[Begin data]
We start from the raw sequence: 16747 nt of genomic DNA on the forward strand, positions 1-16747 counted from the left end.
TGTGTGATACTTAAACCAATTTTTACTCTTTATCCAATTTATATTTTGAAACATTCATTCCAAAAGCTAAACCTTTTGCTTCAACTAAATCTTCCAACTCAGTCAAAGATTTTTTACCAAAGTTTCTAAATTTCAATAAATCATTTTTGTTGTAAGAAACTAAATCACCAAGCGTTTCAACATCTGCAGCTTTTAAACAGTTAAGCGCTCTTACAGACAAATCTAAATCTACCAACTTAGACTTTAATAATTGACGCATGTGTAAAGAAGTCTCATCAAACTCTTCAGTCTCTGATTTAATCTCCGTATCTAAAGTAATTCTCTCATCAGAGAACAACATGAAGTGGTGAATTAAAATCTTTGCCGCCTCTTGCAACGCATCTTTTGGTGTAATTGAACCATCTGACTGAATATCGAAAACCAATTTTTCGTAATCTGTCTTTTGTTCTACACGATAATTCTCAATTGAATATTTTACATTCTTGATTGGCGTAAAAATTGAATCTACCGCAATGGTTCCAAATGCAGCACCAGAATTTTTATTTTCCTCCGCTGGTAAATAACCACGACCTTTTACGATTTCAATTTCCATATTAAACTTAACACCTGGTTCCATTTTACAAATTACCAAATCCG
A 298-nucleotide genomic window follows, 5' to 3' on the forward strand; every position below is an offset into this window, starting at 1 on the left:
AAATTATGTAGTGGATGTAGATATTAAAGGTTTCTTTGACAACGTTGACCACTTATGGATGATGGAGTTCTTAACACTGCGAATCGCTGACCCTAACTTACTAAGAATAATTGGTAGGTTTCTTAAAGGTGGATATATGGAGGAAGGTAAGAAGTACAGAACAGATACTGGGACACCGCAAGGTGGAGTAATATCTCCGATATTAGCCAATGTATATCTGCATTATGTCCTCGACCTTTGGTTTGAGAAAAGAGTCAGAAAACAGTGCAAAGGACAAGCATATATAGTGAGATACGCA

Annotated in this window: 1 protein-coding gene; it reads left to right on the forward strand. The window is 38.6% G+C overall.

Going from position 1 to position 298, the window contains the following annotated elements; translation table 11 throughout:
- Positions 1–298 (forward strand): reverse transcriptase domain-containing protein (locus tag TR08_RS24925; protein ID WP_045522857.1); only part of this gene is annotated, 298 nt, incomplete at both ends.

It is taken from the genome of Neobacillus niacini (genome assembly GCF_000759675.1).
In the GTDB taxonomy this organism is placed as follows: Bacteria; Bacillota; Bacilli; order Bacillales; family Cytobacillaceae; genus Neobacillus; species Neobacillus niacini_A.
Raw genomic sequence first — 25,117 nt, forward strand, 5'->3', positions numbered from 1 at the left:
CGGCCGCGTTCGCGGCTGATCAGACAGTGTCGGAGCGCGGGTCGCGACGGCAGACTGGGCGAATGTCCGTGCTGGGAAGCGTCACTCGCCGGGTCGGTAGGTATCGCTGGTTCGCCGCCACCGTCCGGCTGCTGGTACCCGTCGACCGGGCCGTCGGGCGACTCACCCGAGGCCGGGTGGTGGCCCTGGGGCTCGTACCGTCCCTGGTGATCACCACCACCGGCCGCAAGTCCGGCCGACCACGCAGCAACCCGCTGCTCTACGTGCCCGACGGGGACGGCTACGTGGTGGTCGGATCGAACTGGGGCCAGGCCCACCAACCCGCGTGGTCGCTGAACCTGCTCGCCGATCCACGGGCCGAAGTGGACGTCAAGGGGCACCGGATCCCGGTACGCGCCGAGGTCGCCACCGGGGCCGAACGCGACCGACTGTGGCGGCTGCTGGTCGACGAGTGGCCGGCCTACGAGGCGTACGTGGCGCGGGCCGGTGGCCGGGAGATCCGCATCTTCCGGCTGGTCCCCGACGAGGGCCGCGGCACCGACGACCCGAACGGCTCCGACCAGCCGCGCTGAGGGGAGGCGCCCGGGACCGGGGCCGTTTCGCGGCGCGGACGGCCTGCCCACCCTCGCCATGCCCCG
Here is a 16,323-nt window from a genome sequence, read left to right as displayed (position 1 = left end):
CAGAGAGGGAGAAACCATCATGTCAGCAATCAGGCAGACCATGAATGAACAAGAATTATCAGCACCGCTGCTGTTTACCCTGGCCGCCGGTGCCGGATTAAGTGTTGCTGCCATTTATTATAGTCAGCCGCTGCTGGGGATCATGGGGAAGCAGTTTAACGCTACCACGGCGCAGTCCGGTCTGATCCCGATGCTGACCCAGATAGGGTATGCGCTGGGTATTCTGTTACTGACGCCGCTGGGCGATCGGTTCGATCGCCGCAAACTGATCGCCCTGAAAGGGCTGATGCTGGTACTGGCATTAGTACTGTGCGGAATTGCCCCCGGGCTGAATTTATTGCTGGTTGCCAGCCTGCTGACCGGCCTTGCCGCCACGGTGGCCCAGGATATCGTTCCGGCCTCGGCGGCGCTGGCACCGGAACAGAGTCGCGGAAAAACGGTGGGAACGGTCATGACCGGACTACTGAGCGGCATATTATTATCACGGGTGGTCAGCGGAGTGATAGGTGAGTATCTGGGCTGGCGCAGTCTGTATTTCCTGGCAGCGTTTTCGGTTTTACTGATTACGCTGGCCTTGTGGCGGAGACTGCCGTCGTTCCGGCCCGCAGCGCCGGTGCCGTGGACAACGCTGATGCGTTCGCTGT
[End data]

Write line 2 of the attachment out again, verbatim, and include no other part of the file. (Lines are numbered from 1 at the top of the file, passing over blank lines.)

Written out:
TGTGTGATACTTAAACCAATTTTTACTCTTTATCCAATTTATATTTTGAAACATTCATTCCAAAAGCTAAACCTTTTGCTTCAACTAAATCTTCCAACTCAGTCAAAGATTTTTTACCAAAGTTTCTAAATTTCAATAAATCATTTTTGTTGTAAGAAACTAAATCACCAAGCGTTTCAACATCTGCAGCTTTTAAACAGTTAAGCGCTCTTACAGACAAATCTAAATCTACCAACTTAGACTTTAATAATTGACGCATGTGTAAAGAAGTCTCATCAAACTCTTCAGTCTCTGATTTAATCTCCGTATCTAAAGTAATTCTCTCATCAGAGAACAACATGAAGTGGTGAATTAAAATCTTTGCCGCCTCTTGCAACGCATCTTTTGGTGTAATTGAACCATCTGACTGAATATCGAAAACCAATTTTTCGTAATCTGTCTTTTGTTCTACACGATAATTCTCAATTGAATATTTTACATTCTTGATTGGCGTAAAAATTGAATCTACCGCAATGGTTCCAAATGCAGCACCAGAATTTTTATTTTCCTCCGCTGGTAAATAACCACGACCTTTTACGATTTCAATTTCCATATTAAACTTAACACCTGGTTCCATTTTACAAATTACCAAATCCG